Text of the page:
Missoula Mayor John Engen is turning the city's budget process on its head this year.
Instead of providing a document for approval for Fiscal Year 2019 in July based on a “best guess” estimate for revenues, on Wednesday he outlined a new process and offered an overview of basic requests from staff for the city council to discuss during the next few weeks.
But he'll wait for “real numbers” from the Department of Revenue in early August to fine-tune the city’s spending plan for next year and present it for final approval.
“Chairman (Bryan) von Lossberg and I did considerable hand-wringing trying to figure out how we can do this better. It’s a challenge,” Engen told the city council on Wednesday. “We settled on the notion that we would wait for the final numbers before offering you the budget. We decided to bend time and make it work for our convenience.”
Von Lossberg noted that last year, the initial budget that was approved for FY2018 showed an increase in taxes. But once they got the taxable value numbers from the state Department of Revenue, taxes actually decreased.
“Looking at the revenues … during the last five or six years, what you see is that it’s kind of all over the map,” von Lossberg said, noting that revenue projections some years are greater than the actual numbers, and sometimes they’re less. “It’s obvious that it’s hard to make an educated, conservative guess what that final number will be.”
Council members said they’re encouraged by the new budget roadmap.
“I’m pleasantly surprised,” said Jesse Ramos. “I’m very impressed with this and hope as we go through the process we can focus on increases and spending as opposed to raising the mill levy or lowering the mill levy.”
The mayor will work with council members and staff using two new online documents, which are easily accessible to the public as part of the effort to get Missoula area residents involved early in the budget process.
The first Budget Process Workbook shows the list of requested increases by each city department, whether it’s for one-time or ongoing costs, and how the request would be funded. Within each department, the requests are prioritized.
The second Budget Process Workbook shows the baseline changes from Fiscal Year 2018 to 2019, and the difference not just in dollars but the percent of change. It also has an area for brief explanations for the proposed changes.
Von Lossberg reminded the council members that these numbers are only requests, and they probably will change as the city goes through the budget process.
“Eventually, when we have Revenue’s numbers we can make decisions that are in the best interest of the community on what will be funded,” he said.
That didn’t keep Engen from detailing his own wish list, based on data from a citizen survey, a public open house, staff requests and the city’s strategic plan. He said that while the community is generous and views property taxes as an investment in a great place to live, there’s a limit to what they’re willing to invest to maintain and improve the quality of life in Missoula.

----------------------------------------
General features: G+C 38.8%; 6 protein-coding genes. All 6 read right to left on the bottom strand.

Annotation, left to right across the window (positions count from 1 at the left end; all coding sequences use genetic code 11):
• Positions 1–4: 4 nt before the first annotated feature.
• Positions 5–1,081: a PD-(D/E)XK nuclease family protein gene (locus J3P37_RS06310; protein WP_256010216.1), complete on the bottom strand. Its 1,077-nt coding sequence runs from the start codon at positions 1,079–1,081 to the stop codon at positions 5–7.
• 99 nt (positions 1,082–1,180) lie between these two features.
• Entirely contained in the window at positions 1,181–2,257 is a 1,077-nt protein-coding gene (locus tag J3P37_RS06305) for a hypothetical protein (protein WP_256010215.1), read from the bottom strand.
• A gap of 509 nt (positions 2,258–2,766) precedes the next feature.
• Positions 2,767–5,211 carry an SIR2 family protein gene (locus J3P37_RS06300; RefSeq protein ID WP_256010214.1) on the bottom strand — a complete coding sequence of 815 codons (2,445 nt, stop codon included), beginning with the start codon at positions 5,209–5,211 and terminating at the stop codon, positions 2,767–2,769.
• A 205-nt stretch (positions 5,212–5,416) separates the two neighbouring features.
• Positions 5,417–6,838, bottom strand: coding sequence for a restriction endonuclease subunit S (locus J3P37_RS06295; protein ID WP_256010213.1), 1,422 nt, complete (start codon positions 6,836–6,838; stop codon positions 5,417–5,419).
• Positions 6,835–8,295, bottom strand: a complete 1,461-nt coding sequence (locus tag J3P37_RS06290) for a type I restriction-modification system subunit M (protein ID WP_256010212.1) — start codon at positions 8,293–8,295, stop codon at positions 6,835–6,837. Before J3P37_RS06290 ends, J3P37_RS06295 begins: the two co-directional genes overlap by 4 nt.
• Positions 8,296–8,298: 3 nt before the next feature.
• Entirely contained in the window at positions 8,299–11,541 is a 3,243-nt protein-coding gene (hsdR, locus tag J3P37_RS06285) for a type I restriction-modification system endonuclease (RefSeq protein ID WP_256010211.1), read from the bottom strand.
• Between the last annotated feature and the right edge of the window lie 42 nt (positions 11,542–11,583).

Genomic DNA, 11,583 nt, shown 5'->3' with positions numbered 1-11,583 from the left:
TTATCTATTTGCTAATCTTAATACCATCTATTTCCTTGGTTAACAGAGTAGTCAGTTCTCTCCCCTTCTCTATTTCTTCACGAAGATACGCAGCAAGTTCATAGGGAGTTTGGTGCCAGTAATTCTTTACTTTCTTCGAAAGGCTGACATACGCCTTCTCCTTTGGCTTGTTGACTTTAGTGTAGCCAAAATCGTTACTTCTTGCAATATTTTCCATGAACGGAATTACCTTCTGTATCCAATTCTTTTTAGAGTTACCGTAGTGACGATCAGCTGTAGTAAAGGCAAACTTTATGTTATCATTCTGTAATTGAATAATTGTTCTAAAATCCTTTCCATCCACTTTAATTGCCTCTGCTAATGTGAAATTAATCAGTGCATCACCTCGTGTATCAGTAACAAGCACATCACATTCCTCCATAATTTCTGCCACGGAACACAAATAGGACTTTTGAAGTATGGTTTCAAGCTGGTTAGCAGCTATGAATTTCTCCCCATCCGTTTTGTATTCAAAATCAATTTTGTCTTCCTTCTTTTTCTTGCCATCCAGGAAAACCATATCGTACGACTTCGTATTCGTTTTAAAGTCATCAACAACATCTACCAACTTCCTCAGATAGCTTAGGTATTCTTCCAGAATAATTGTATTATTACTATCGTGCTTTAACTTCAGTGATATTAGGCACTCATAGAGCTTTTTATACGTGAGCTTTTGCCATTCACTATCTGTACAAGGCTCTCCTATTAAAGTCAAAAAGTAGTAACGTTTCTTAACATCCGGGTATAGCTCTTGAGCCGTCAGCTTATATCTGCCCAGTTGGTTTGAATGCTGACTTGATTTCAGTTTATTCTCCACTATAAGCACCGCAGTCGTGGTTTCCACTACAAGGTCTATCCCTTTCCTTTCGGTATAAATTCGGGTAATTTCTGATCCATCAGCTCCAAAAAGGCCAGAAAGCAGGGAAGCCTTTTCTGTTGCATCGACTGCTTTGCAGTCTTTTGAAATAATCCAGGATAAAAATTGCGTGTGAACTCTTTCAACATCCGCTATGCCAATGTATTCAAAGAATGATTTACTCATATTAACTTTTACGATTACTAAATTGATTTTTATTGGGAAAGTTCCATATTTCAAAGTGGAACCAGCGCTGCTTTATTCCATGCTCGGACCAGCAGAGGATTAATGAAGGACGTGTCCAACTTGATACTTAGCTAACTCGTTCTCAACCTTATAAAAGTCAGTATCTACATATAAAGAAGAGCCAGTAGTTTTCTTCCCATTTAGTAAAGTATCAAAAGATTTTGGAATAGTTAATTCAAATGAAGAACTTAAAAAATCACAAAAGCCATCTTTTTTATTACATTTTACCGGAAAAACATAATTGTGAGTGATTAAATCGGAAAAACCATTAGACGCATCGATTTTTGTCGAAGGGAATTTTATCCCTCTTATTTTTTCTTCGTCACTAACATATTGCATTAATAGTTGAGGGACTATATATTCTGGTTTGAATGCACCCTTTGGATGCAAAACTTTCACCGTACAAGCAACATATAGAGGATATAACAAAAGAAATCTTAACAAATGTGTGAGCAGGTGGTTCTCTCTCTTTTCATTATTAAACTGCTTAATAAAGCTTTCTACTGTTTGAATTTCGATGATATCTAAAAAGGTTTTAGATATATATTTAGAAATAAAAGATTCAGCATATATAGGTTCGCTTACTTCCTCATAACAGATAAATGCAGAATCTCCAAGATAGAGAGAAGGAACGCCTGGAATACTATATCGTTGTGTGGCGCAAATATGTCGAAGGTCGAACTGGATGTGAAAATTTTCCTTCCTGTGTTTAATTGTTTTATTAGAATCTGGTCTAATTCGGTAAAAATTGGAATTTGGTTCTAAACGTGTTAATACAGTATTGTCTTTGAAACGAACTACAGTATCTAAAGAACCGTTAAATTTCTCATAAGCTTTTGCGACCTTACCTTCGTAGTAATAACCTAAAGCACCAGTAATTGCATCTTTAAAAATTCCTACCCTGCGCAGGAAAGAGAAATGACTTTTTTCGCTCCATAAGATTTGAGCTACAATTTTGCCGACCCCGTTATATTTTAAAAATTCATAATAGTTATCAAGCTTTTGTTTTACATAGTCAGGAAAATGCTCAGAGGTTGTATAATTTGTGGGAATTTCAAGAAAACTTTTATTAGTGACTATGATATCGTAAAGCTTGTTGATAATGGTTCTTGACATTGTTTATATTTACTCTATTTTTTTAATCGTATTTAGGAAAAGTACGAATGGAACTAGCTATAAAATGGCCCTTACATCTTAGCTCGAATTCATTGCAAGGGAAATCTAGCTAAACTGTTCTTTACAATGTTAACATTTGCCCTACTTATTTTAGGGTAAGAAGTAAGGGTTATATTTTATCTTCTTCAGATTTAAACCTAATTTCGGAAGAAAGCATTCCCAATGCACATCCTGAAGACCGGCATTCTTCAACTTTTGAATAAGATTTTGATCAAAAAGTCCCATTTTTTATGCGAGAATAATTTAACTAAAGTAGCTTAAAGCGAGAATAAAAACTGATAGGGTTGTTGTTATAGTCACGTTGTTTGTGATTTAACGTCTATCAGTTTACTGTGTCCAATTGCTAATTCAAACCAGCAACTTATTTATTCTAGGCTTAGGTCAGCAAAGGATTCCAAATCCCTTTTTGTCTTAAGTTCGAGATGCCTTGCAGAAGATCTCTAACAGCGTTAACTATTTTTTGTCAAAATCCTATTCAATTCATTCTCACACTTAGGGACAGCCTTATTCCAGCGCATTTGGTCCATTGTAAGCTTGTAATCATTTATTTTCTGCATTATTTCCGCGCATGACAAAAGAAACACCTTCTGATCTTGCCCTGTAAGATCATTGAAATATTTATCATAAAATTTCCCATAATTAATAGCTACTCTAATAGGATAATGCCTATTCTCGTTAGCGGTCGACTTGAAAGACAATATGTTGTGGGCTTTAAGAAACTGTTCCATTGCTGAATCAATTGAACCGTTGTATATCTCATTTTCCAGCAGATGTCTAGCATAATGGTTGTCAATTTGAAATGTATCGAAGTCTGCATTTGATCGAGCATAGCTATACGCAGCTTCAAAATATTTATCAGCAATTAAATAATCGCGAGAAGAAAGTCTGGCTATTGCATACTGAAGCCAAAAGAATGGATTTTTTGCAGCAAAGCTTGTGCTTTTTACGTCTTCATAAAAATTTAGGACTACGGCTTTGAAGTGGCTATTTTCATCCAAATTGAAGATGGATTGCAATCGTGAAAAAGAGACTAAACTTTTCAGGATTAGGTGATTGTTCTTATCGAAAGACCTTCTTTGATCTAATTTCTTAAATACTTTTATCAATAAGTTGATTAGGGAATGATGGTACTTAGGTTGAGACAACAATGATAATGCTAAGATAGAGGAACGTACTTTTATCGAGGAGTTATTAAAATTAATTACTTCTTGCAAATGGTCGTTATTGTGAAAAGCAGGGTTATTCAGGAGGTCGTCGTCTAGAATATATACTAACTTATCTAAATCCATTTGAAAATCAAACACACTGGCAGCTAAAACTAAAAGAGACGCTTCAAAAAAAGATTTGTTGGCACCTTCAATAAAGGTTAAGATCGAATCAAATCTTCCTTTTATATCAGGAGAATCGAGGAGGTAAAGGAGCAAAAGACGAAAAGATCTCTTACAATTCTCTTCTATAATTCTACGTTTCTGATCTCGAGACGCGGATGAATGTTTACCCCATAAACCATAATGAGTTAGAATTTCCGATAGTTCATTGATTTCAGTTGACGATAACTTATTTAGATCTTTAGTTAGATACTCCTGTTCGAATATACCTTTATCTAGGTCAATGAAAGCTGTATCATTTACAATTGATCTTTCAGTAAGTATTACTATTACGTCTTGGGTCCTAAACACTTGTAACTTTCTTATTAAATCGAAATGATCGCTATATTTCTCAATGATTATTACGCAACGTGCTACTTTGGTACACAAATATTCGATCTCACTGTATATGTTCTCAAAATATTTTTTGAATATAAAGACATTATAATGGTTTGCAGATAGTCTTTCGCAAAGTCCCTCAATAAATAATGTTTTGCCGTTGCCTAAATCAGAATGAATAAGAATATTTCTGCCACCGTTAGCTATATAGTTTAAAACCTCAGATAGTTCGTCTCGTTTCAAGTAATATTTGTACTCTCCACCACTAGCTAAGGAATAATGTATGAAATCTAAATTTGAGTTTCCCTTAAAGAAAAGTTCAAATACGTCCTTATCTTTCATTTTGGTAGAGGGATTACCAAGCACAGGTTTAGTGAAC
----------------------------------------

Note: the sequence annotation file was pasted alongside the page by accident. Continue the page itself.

Engen added that residents' main concerns are the cost and availability of housing, and the majority also want better streets, viewing transportation infrastructure “as a measure of a well-run city.”
The staff and mayor’s wish list is about $1.2 million more than last year’s $58 million budget. Some would be one-time costs, while others are ongoing.
Engen’s priorities include:
• Two new street department employees, and a seasonal part-time employee. The $197,800 cost would come from road district assessments.
• Three new police patrol officers. The bulk of the $306,900 cost would come from the tax-based general fund, and $12,570 from non-tax revenues.
• An additional prosecutor in the city attorney’s office, citing increased calls for service in the police department, demands for jury trials, and changes in the state public defender’s office. The $100,600 cost would come from the general fund.
• Improving park maintenance by expanding or creating new programs with a range of costs that would be covered under park district assessments.
• Adding an administrative assistant in municipal court to help with the increased workload. The estimated $60,800 cost would come from the general fund.
• Adding a “navigator” in the housing office to help find homes for formerly homeless citizens. The $55,000 cost would come from the general fund.
• Expanding the clean energy and sustainability initiatives, with a variety of costs.
He added that some of the priorities, which Engen said won’t require additional funding, will be addressed “in a suite of policies” that will be unveiled during the summer and eventually lead to asking voters to establish a housing trust fund.
Perhaps the greatest increase in spending requests comes from the city’s Capital Improvement Program, which Engen called the “unsung hero” of the city’s budget. He’s seeking $19.6 million in projects and upgrades, with the money coming from fees that have already been collected from utility users and don't affect property taxes.
Those include $6.7 million in street and sidewalk projects; $6.9 million in water system improvements; $2.6 million in equipment replacement; $2.2 million in park construction and upgrades; and $1.2 million in wastewater system improvements.
“As always, every year there are more new requests than funds to pay for them, but I look forward to your review and will keep your collective priorities in mind when we receive our certified revenue numbers and can deliver you a budget based on fact and data for your final consideration,” Engen told the council members.
During the next four weeks, the city council will consider the budget requests from the various departments. Missoula’s taxable values are expected to be released by the state on Aug. 6, with Engen offering his executive budget to the council on Aug. 8. A final budget adoption is set for Aug. 20.